Is e-filing really a much better way to file your taxes?
Americans and the IRS may not agree about everything, but they’re mostly on precisely the same page in regards to e-filing individual income tax returns.
The majority of individual income tax returns filed to the IRS are e-filed. E-filing is popular because it’s a win-win for taxpayers and the IRS.
And in return, you could find any refund you’re owed quicker, particularly in the event that you have it directly deposited to your bank account.
But what about security? And can electronic filing actually give you access to all of the forms you may need in case you have a intricate tax situation? Are there ever situations when you can’t e-file? Let us look at the advantages of e-filing, and if it might be the very best filing option for your needs.
If you are thinking about e-filing, some of the advantages include:
- Quick confirmation your forms are received: The IRS will affirm a tax filing was received within 24 hours of digital submission. For paper filers, the IRS doesn’t send any acknowledgment your forms have arrived safely.
Timely refunds: When you publish a paper filing, it may take six to eight weeks to be given a tax refund. With e-filing, you are going to receive your money in three weeks or less. Choosing direct deposit may also accelerate the refund procedure.
Reduced chance of mistakes: According to the IRS, there is around a 1% error rate on e-filed yields, compared with a 20% rate of errors on paper filings. The IRS also provides more info on issues discovered on e-filed yields compared with paper yields.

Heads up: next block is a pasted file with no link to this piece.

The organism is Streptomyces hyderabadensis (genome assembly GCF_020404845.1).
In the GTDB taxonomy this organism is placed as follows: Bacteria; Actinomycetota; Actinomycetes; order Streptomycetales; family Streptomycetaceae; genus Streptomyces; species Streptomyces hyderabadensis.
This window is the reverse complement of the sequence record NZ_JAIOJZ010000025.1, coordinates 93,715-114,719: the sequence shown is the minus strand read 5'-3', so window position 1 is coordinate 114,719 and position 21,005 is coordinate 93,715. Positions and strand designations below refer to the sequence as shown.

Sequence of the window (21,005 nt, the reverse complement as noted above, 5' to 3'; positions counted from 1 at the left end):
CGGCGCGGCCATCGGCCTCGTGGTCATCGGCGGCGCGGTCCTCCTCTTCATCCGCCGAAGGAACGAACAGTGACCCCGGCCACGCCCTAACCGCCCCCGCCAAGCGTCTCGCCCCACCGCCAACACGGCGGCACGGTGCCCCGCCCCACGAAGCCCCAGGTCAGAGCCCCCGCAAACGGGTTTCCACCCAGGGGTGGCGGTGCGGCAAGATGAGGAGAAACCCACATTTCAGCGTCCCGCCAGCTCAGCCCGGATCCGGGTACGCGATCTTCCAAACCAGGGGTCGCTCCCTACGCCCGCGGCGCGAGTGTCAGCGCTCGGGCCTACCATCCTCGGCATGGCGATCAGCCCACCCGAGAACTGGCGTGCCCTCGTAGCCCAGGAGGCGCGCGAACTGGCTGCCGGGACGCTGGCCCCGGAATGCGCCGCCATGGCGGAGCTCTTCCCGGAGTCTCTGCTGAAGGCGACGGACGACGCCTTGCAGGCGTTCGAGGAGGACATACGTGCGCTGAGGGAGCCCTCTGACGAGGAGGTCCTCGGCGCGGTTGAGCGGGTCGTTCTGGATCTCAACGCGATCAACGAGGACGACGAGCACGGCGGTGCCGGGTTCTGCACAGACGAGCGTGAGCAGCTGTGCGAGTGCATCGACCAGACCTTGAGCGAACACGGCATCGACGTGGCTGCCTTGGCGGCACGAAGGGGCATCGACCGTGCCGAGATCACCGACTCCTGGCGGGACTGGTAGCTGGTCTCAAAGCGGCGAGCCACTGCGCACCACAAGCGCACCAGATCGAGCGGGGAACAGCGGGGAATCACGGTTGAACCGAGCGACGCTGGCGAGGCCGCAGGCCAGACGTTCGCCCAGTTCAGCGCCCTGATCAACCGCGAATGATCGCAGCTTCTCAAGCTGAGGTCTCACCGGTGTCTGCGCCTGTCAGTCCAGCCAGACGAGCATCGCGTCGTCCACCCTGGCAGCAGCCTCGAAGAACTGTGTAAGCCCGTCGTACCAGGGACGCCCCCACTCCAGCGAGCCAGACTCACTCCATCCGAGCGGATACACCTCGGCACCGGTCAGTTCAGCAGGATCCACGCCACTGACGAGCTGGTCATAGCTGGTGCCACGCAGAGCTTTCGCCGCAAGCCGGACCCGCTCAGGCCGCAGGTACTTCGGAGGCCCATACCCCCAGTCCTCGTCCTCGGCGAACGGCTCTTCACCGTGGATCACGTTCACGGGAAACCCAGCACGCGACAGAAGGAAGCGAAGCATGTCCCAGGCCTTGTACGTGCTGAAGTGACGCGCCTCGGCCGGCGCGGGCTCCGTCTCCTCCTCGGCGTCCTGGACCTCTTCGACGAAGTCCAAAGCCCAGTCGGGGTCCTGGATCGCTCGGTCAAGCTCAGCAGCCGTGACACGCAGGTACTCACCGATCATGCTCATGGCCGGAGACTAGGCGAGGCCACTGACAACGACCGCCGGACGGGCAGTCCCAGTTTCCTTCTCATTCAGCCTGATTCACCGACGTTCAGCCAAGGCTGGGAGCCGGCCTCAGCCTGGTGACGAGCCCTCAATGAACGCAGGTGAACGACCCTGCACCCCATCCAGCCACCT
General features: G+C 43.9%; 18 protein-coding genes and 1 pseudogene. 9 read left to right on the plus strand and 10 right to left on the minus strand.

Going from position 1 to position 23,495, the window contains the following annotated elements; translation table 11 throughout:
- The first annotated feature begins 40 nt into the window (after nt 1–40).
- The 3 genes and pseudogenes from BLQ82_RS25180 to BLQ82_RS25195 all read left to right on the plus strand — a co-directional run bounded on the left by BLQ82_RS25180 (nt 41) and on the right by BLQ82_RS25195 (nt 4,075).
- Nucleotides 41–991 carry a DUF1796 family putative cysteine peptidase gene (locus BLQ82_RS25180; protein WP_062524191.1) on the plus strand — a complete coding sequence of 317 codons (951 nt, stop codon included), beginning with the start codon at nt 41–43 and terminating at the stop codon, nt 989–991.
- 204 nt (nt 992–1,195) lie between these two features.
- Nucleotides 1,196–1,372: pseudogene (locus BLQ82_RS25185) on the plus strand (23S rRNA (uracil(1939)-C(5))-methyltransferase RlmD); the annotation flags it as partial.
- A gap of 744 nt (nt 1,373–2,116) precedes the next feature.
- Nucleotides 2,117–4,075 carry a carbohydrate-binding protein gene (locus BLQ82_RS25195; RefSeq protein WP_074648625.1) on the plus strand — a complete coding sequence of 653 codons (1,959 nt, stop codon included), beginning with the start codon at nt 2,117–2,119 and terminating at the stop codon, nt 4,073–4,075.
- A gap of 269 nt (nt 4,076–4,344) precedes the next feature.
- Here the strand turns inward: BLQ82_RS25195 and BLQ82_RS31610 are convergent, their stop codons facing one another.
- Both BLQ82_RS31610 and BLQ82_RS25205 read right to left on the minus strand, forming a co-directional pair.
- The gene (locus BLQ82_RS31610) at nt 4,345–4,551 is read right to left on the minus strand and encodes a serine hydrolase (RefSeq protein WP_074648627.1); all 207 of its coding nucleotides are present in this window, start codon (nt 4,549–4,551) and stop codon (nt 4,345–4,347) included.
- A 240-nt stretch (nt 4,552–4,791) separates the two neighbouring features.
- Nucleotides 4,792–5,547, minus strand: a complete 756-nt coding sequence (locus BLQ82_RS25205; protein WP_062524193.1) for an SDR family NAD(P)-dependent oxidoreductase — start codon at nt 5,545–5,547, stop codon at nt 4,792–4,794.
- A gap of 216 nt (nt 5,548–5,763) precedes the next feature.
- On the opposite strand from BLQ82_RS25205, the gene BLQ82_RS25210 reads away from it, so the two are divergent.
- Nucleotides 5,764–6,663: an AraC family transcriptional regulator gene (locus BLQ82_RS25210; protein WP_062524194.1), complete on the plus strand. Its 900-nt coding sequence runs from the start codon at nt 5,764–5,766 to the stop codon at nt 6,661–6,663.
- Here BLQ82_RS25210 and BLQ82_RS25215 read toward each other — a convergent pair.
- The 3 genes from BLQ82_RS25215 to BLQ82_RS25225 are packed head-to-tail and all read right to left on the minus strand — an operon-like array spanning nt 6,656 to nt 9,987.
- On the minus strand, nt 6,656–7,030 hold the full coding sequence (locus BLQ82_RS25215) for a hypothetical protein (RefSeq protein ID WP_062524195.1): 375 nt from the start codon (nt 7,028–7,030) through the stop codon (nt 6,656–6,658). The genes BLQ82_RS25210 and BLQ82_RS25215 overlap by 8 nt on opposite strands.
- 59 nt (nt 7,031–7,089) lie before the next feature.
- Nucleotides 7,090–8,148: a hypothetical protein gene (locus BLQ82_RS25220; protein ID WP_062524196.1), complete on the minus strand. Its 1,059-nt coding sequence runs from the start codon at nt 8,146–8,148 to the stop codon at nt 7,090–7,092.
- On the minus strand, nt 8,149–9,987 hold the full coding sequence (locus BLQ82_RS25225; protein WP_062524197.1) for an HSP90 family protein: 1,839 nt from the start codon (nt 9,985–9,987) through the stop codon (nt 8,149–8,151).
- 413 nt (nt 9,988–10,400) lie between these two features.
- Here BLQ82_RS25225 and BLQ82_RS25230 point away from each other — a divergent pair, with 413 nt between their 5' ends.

Easy payment procedure: If you owe the IRS money, it is easier to cover at your advantage if you e-file. It’s possible to submit returns early and pay afterwards if necessary, provided that you pay from the April 15 filing deadline. And you’re able to schedule electronic money transfers to easily send the IRS what you owe on a date of your choosing — again, as long as the IRS receives your payment by Tax Day. Additionally you have the choice to pay your balance by making use of the IRS Direct pay service from the checking or savings accounts, filing a credit card through a payment processor for a fee, or paying by check or money order.
Digital storage of tax data: Submitting returns electronically means there’s an electronic backup of your tax records. So if something happens to your paperwork, you will have a digital backup.
The good news: Most taxpayers do decide to e-file and get those benefits — and the process of doing this is simple.
You have four choices for filing an electronically filed tax return to the IRS.
Using online tax preparation software is far and away the preferred approach of the majority of taxpayers. Actually, the IRS says it anticipated more than four tax returns to be submitted through tax return prep software.
Is e-filing really secure?
While e-filing is suitable, you could be worried about safety — especially with all these data breaches. But experts agree that this isn’t an issue that should deter you from e-filing.
“In fact, it can be more secure than paper filing since you’re sending your personal information through an encrypted system rather than exposing your data in the email.”
Dennis Chow, vice president of information security at SCIS Security, clarifies that the IRS has set safety measures in place to keep your data safe. “Trainers normally use IRS particular APIs that require token sessions,” Chow says. “All this can be routed over TLS encrypted connections”
It’s important to use a trustworthy service to help you record your taxes. Chow advises to not e-file on a computer or use an online connection that isn’t confidential.
For many taxpayers, it is sensible to e-file a return since it is the most convenient way to file your tax information to the IRS and it allows for timely refunds and easy payment options. Just make certain that you use tax preparation software from a dependable source, so you may ensure the information which you provide to transmit to the IRS will be kept secure.